How Much Sleep Do You Need to Survive?
While this article is based on making sure you get the right amount of sleep to help you perform at your best at work and home, it might be difficult for you to actually get the recommended amount.
So just how much sleep do we need to stay alive? Scientists have tested how long humans can survive without air (about three minutes), how long a person can go without water (three days) and even how long someone can last without food (three weeks).
But when it comes to sleep, not as much research has been done.
Even one night of no sleep can have the same effect on the human body as being drunk. The longest anyone has ever stayed awake was about 11 days which was done for a school project (really!) in 1965.
Despite all the health problems listed above, no human has ever died from not having enough sleep alone. The problems are when someone develops other health complications through a lack of sleep.
A pretty horrible experiment on rats in 1999 did actually see the creatures die after two weeks of being kept awake.
Even people with sleep disorders manage to get a few hours every night.
Pregnancy takes it out of you physically and mentally. So you might find yourself needing to sleep more often or for longer.
Expecting a baby affects every woman differently, while some “glow” in their first trimester others can be left drowsy, nauseous and facing exhaustion.
The rising progesterone in a woman’s body can lead to fatigue and many women find they are needing a nap mid-afternoon.
In the first trimester, there is also a drop in the quality of sleep. Women get less time in their “deep sleep” part of the cycle which can lead to exhaustion.
The general recommendation is for a pregnant woman to get an extra 45 minutes to an hour of sleep per night. Plus, you should be getting prepared for a few years of sleepless nights once baby arrives!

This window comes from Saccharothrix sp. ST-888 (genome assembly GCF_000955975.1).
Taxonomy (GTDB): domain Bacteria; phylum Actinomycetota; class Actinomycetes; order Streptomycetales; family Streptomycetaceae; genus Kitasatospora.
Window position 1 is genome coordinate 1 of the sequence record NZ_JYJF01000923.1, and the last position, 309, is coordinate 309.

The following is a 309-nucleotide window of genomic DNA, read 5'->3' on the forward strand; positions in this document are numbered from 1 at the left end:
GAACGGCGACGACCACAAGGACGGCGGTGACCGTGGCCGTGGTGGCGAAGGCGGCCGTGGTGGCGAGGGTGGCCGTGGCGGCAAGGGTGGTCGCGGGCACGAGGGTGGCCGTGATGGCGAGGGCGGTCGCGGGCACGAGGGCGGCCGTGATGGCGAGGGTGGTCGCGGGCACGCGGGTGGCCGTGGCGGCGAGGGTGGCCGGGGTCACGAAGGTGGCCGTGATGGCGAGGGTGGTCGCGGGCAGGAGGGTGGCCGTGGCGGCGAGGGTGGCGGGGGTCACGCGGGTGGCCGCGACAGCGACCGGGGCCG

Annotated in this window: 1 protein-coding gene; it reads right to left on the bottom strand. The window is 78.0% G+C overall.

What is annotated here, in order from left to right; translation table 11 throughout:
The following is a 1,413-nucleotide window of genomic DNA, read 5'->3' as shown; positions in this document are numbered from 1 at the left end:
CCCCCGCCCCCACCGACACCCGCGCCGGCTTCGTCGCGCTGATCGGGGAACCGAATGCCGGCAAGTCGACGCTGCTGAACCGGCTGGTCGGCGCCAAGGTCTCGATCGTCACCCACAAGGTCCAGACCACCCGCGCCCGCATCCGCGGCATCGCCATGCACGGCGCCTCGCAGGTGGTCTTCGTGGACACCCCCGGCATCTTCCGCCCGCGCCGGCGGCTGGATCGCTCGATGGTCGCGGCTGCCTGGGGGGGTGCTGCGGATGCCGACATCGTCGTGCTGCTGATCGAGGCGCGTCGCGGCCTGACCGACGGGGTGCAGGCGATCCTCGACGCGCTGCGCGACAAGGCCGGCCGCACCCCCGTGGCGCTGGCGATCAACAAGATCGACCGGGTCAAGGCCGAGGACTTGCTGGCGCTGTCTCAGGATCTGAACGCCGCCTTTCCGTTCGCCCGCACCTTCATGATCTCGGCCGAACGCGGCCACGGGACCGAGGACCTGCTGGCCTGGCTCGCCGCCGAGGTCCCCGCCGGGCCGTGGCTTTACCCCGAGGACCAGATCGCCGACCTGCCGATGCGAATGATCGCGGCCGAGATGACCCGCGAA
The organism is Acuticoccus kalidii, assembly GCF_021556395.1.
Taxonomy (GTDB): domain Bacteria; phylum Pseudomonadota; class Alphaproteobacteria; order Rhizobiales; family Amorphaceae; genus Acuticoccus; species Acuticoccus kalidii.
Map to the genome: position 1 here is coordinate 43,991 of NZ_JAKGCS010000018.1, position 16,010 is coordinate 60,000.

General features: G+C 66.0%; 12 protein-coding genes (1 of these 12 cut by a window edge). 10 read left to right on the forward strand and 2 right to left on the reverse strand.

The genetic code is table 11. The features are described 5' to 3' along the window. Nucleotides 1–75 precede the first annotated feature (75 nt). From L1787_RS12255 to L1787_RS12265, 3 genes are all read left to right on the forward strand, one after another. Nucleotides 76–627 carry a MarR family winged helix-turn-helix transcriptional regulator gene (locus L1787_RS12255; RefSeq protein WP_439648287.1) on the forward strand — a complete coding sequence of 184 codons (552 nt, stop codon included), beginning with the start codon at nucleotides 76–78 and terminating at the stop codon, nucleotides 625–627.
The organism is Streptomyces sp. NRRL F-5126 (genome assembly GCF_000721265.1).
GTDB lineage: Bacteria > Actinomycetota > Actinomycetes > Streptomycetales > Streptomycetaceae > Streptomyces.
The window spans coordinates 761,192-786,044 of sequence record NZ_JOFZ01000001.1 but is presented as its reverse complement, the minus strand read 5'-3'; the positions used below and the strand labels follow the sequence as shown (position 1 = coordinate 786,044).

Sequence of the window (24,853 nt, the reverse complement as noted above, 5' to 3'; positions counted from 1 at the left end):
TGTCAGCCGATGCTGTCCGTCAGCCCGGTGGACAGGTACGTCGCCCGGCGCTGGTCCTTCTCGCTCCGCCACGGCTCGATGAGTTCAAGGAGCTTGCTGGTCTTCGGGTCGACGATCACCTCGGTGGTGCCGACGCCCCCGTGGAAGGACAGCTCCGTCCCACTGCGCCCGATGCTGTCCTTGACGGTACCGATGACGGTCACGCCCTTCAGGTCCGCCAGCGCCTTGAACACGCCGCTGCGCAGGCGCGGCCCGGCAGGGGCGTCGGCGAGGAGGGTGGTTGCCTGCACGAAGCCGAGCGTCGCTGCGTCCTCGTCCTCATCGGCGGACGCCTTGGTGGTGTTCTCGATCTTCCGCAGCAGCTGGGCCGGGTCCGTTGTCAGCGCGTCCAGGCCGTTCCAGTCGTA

Some tips include:
- Sleep on your left side to make sure blood and nutrients gets to baby
- Put in a nightlight in case you do get up in the night
- Eat bland food to help sickness
- Nap when, where and as often as you can!
Babies need a lot more sleep than adults, as we explained above but what are the affects of not having enough sleep?
Even just missing 30 minutes of sleep can negatively impact your child as they are at a critical stage of their development.
Have you ever heard the expression “overtired”? Well this is when a baby tends to become more awake and alert instead of drowsy as an adult would be.
This is what makes it so hard to tell if your baby is sleepy because they seem more awake than ever. Children may pretend they are not tired, fight sleep and get more and more hyperactive.
Sometimes ADHD (attention deficit hyperactivity disorder) is wrongly diagnosed when in fact this is a child that has not had enough sleep.
Some recent research has shown children can suffer from sleep apnea – where a person wakes up briefly several times through the night as they struggle to breathe.
If your child is struggling to get to sleep, try moving their bedtime to 30 minutes earlier and using this as “quiet time” to stop looking at screens and have a bath or a bedtime story before going to bed.
Here is a chart that shows how much sleep babies need by age:
There are so many articles out there claiming that you can be super productive and get more done by cutting out sleep.
With the average adult sleeping for 24 years in their lifetime, it can seem attractive to cut this down and get some more exciting things in rather than sleeping.
Sleep researcher Daniel Kripke says most happy, productive people sleep between 6.5 and 7.5 hours every night. He says sleeping for too long can be just as damaging as not sleeping enough.
We’ve all been told that eight hours is the right amount of sleep, but it is actually more important to sleep between seven and nine hours and listen to your body.
Some people will be at their best with an exact seven hours sleep while others may need every second of nine hours to feel like they can face the day. There is no wrong or right answer, make sure you get at least seven hours and then pay attention to how your body reacts.